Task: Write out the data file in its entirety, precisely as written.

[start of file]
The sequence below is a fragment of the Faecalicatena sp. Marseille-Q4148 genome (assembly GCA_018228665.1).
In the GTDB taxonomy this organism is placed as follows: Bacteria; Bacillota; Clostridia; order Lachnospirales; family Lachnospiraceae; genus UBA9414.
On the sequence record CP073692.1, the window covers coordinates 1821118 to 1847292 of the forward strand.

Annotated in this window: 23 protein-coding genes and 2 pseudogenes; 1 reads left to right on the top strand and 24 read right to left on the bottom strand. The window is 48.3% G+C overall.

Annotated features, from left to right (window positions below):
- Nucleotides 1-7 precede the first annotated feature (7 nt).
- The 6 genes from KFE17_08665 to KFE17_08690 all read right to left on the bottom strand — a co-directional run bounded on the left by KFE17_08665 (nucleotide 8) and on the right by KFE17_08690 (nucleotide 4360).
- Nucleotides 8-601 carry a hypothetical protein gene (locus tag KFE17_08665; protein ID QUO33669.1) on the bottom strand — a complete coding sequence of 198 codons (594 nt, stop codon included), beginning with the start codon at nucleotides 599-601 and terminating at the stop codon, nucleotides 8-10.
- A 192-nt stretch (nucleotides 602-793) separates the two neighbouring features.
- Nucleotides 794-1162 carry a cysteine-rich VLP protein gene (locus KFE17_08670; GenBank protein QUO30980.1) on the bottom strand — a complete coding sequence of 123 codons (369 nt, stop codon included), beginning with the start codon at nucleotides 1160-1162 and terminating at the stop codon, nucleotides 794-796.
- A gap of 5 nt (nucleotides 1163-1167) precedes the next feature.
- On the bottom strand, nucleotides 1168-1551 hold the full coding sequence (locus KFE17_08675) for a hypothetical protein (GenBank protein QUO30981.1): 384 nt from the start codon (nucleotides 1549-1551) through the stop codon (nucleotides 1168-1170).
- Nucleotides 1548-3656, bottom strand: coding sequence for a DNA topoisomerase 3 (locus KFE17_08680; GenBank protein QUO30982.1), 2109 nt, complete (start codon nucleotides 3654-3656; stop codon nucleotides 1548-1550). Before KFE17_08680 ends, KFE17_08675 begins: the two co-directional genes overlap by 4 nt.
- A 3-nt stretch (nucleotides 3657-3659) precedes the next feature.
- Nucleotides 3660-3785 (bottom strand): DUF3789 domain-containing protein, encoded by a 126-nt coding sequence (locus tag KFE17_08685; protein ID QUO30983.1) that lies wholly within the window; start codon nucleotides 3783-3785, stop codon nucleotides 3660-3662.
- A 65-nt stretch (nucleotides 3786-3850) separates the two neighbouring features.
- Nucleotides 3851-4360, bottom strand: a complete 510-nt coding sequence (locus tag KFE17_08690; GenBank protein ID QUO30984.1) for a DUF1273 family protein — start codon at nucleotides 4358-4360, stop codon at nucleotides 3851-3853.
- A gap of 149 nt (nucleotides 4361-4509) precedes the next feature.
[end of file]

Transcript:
The sequence below is a fragment of the Faecalicatena sp. Marseille-Q4148 genome (assembly GCA_018228665.1).
In the GTDB taxonomy this organism is placed as follows: Bacteria; Bacillota; Clostridia; order Lachnospirales; family Lachnospiraceae; genus UBA9414.
On the sequence record CP073692.1, the window covers coordinates 1821118 to 1847292 of the forward strand.

Annotated in this window: 23 protein-coding genes and 2 pseudogenes; 1 reads left to right on the top strand and 24 read right to left on the bottom strand. The window is 48.3% G+C overall.

Annotated features, from left to right (window positions below):
- Nucleotides 1-7 precede the first annotated feature (7 nt).
- The 6 genes from KFE17_08665 to KFE17_08690 all read right to left on the bottom strand — a co-directional run bounded on the left by KFE17_08665 (nucleotide 8) and on the right by KFE17_08690 (nucleotide 4360).
- Nucleotides 8-601 carry a hypothetical protein gene (locus tag KFE17_08665; protein ID QUO33669.1) on the bottom strand — a complete coding sequence of 198 codons (594 nt, stop codon included), beginning with the start codon at nucleotides 599-601 and terminating at the stop codon, nucleotides 8-10.
- A 192-nt stretch (nucleotides 602-793) separates the two neighbouring features.
- Nucleotides 794-1162 carry a cysteine-rich VLP protein gene (locus KFE17_08670; GenBank protein QUO30980.1) on the bottom strand — a complete coding sequence of 123 codons (369 nt, stop codon included), beginning with the start codon at nucleotides 1160-1162 and terminating at the stop codon, nucleotides 794-796.
- A gap of 5 nt (nucleotides 1163-1167) precedes the next feature.
- On the bottom strand, nucleotides 1168-1551 hold the full coding sequence (locus KFE17_08675) for a hypothetical protein (GenBank protein QUO30981.1): 384 nt from the start codon (nucleotides 1549-1551) through the stop codon (nucleotides 1168-1170).
- Nucleotides 1548-3656, bottom strand: coding sequence for a DNA topoisomerase 3 (locus KFE17_08680; GenBank protein QUO30982.1), 2109 nt, complete (start codon nucleotides 3654-3656; stop codon nucleotides 1548-1550). Before KFE17_08680 ends, KFE17_08675 begins: the two co-directional genes overlap by 4 nt.
- A 3-nt stretch (nucleotides 3657-3659) precedes the next feature.
- Nucleotides 3660-3785 (bottom strand): DUF3789 domain-containing protein, encoded by a 126-nt coding sequence (locus tag KFE17_08685; protein ID QUO30983.1) that lies wholly within the window; start codon nucleotides 3783-3785, stop codon nucleotides 3660-3662.
- A 65-nt stretch (nucleotides 3786-3850) separates the two neighbouring features.
- Nucleotides 3851-4360, bottom strand: a complete 510-nt coding sequence (locus tag KFE17_08690; GenBank protein ID QUO30984.1) for a DUF1273 family protein — start codon at nucleotides 4358-4360, stop codon at nucleotides 3851-3853.
- A gap of 149 nt (nucleotides 4361-4509) precedes the next feature.